U.S. economic and political honchos may debate it, but here at the Wheat-Free, Meat-Free Think Tank and Test Kitchen, our experts all agree that food and gas prices are eating up an ever-larger amount of the weekly income, so it's time for some serious belt-tightening.
Eating gluten-free means avoiding all those cheap, nutritionally-devoid pre-packaged ramen noodles, mac and cheese boxes, high-fructose corn syrup-infused processed foods that clog up most of the grocery aisles. The siren call of the gluten-free frozen dinners is tempting (especially during softball season and this busy end-of-the-school-year) but they are a luxury item that simply can't be shoehorned into our weekly food budget. What's a Gluten-Free Mama of two voracious teenagers to do?
Well, don't tell my kids, but they're dumpster diving in their own house these days. I normally consign vegetable scraps to the compost bucket for our garden (a significant part of my winter exercise program is suiting up for those hikes out to the backyard in knee-deep snow). I resurrected my vegetable scrap freezer container and fill it with onion skins, celery and carrot trimmings, leek leavings and other veggie detritus, a trick I picked up one summer as a waitress/kitchen grunt in a great restaurant. Make sure the scraps are rinsed free of dirt. I don't put in remnants from the cabbage family or peppers, because their taste would be overpowering in the pot broth I later make from these leftovers.
Whenever the scrap container is full, I pop as many scraps as I can into my large crock pot, fill it with water and a couple of teaspoons of salt, then cover and cook on high for 4-6 hours. Then I strain the broth and use it in soup or as cooking water for rice or quinoa. I made an awesome spinach risotto the other night (recipe in a later post) using some of this precious broth and even Popeye couldn't have elbowed his way in to get a serving after it was pounced on by my normally spinach-detesting teens.
I leave the skins on our potatoes in a lot of recipes, but for those dishes that require spud nudity, I save the peels for a delicious snack that I have modified from Volume III of Amy Dacyzyn's fantastic and entertaining Tightwad Gazette book (NY: Villard, 1996). You want to avoid peels that have bad spots and eyes, but the other peels can be used for a quick appetizer. I haven't found that potato peels freeze well, because they turn an unsightly grey once air hits them, so I make this snack the same day. If I am using the oven to cook up the rest of our meal I use that, but if not, it's more economical to whip these up in the toaster oven. Here's the recipe:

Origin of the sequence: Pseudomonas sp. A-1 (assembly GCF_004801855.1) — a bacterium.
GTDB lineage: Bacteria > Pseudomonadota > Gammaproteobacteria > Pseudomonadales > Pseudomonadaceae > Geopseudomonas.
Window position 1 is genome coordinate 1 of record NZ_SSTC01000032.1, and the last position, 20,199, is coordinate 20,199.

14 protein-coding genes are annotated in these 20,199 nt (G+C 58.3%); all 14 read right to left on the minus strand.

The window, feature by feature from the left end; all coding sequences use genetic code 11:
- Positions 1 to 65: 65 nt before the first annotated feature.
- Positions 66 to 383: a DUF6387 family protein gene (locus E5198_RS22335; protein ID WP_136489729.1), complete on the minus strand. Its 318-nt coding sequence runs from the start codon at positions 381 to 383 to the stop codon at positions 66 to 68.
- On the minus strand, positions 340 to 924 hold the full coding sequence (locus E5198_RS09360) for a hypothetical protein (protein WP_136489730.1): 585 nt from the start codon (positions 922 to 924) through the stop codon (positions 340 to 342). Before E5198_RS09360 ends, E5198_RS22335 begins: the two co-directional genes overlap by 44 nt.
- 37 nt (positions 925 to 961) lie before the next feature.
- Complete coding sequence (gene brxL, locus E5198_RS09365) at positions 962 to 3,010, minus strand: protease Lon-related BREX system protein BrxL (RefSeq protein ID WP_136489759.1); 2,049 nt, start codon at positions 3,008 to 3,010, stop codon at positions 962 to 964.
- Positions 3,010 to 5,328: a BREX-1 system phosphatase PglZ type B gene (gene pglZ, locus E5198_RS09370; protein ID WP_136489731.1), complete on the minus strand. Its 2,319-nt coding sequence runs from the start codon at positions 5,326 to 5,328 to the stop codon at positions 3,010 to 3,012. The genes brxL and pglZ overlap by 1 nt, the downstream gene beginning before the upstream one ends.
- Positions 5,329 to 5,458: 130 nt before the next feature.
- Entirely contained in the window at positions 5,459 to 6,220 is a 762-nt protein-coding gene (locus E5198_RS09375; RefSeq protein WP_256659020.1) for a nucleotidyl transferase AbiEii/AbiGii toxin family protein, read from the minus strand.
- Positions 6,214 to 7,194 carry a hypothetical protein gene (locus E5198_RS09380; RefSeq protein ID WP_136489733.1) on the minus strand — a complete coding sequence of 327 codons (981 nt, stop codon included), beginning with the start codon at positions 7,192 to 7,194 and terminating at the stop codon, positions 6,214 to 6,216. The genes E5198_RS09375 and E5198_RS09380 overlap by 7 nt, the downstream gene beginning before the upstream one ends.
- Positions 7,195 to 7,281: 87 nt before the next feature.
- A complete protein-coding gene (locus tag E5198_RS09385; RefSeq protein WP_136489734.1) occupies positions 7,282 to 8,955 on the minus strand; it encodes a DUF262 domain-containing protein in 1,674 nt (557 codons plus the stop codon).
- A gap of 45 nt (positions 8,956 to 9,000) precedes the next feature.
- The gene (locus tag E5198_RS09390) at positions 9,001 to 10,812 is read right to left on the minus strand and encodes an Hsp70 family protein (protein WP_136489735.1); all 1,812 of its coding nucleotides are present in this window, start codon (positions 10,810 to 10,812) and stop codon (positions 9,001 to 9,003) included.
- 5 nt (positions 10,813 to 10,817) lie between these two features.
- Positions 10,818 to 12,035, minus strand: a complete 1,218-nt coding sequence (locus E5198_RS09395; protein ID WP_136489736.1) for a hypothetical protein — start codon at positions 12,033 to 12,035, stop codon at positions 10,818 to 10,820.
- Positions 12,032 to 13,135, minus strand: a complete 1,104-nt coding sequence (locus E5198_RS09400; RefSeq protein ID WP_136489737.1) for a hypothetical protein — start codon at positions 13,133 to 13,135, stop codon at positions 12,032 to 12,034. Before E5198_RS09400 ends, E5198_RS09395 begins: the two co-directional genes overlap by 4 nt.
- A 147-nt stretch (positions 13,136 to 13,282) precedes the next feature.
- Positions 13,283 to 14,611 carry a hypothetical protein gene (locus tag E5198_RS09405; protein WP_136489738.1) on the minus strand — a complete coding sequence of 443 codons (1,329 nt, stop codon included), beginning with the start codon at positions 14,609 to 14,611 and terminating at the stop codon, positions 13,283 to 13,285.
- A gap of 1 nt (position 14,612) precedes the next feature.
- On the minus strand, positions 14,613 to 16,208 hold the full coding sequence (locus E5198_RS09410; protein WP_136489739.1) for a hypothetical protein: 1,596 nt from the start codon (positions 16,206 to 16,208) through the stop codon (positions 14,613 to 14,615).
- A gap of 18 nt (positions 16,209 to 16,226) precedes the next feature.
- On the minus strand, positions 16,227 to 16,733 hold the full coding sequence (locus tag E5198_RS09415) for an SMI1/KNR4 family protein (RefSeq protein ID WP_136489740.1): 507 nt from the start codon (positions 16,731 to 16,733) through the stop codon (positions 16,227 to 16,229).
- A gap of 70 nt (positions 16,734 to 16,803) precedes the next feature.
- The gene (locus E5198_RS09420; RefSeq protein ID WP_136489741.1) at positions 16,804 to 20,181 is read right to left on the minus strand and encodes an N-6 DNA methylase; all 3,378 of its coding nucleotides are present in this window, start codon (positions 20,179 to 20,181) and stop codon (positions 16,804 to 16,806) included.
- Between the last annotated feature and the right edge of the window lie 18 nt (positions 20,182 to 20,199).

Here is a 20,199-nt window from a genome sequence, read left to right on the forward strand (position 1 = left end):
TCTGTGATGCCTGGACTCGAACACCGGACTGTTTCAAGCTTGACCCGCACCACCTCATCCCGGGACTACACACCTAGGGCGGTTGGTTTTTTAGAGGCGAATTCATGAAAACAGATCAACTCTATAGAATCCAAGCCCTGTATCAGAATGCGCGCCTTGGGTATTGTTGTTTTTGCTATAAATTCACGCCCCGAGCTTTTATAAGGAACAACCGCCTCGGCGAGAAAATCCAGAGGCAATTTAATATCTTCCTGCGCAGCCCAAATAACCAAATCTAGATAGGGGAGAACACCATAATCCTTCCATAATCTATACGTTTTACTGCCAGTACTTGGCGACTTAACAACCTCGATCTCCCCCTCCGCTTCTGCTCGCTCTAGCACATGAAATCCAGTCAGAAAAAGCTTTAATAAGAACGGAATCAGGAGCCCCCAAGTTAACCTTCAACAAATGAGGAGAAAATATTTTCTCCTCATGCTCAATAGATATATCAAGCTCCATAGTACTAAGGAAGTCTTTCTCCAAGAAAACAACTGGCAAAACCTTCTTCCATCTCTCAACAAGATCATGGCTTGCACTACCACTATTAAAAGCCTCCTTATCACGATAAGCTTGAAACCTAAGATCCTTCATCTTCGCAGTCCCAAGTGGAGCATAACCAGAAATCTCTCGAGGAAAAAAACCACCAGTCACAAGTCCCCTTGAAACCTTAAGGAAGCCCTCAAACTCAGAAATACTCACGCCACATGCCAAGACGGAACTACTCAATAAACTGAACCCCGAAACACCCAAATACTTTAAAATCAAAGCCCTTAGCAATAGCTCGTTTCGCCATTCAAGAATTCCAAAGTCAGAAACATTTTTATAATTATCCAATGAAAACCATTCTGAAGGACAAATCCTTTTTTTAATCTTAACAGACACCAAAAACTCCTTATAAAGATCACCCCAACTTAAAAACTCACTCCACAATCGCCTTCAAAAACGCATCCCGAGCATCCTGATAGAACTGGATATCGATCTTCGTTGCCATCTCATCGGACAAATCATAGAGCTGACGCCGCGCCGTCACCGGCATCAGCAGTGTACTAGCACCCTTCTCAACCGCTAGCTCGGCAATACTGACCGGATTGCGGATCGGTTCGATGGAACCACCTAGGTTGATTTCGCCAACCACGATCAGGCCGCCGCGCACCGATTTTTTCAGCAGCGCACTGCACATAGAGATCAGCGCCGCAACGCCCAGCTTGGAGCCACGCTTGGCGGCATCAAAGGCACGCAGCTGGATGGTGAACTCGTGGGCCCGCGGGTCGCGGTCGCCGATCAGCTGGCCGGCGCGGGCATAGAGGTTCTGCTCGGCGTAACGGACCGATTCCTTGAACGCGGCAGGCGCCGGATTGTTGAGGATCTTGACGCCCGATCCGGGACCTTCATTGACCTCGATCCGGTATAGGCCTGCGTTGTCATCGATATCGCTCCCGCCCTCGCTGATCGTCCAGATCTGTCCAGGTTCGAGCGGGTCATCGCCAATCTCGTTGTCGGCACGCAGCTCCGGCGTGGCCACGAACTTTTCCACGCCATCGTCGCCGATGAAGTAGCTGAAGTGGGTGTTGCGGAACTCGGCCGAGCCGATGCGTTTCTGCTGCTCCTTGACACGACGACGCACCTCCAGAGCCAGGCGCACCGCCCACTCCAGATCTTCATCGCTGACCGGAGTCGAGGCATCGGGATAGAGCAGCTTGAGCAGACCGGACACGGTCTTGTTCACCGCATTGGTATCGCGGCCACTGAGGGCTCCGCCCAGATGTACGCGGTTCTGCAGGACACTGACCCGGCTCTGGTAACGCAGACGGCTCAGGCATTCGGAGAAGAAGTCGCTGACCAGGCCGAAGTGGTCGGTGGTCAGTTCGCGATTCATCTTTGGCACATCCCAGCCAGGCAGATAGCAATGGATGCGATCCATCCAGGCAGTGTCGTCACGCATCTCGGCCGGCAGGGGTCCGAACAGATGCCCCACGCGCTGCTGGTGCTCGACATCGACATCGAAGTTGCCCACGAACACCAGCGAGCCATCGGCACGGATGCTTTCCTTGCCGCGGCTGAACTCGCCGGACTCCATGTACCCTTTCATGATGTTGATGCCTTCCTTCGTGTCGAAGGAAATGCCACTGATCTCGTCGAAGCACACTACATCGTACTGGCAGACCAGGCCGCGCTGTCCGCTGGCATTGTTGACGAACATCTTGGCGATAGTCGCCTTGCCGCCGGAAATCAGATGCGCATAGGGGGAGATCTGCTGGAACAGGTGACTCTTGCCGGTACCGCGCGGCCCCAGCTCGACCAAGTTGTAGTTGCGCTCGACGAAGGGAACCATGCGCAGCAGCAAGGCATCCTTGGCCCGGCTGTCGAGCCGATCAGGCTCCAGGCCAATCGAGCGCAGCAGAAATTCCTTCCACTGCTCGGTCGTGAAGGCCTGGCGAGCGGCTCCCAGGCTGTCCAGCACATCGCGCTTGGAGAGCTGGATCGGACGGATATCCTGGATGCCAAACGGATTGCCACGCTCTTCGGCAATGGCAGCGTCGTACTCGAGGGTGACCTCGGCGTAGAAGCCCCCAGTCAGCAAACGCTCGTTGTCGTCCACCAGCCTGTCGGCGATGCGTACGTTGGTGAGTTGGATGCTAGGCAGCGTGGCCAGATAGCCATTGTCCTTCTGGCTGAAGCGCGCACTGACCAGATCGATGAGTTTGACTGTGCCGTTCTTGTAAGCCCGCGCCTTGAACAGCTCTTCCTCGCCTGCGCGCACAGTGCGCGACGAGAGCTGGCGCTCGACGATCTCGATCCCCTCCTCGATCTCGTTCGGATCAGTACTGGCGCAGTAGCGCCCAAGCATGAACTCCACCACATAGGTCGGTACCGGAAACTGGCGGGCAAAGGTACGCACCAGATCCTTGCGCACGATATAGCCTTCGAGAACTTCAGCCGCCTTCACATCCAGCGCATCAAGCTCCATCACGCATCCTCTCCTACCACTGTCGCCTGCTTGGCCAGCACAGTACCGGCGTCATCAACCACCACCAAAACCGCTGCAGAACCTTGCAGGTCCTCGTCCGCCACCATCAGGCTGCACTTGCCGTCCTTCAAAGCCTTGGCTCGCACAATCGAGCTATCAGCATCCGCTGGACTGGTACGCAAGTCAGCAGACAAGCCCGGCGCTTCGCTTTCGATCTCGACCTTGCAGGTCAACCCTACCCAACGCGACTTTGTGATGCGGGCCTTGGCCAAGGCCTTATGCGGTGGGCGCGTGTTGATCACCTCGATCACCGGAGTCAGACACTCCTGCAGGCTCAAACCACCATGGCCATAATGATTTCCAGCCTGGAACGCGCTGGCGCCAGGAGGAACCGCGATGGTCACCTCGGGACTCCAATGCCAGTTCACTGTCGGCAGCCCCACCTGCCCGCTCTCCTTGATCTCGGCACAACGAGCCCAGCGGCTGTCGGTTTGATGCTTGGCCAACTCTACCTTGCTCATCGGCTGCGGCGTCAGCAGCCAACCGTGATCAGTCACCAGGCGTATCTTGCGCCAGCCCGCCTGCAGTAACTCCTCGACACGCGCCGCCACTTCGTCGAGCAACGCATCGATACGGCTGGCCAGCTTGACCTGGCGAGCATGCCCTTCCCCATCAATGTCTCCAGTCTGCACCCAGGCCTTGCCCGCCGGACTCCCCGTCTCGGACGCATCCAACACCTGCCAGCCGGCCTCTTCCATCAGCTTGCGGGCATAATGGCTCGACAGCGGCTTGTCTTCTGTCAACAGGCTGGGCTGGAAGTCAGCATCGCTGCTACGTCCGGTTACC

Spicy Potato Curls
Peels from 4-5 medium potatoes
1 Tbsp. vegetable shortening
3 Tbsp. grated Parmesan or Romano
2 Tbsp. of your favorite seasoning mix (steak seasoning, garlic pepper, or a mix from your spice cabinet. We like a blend of garlic powder, chili powder, salt, pepper and sage, but you could also vary this to be Greek, Indian, Mexican, or Italian with appropriate seasonings)
Grease cookie sheet or toaster oven tray with shortening. Toss potato peels with seasonings and spread on tray. Bake in a 400 degree F oven for 10-15 minutes, turning peels at least twice during cooking time to ensure that they are appropriately crispy.
Sprinkle cheese on potatoes and bake another 3-4 minutes, or until cheese is browned. Hover over your peels during this last baking time to make sure that they don't burn.
Makes 2-4 snack servings.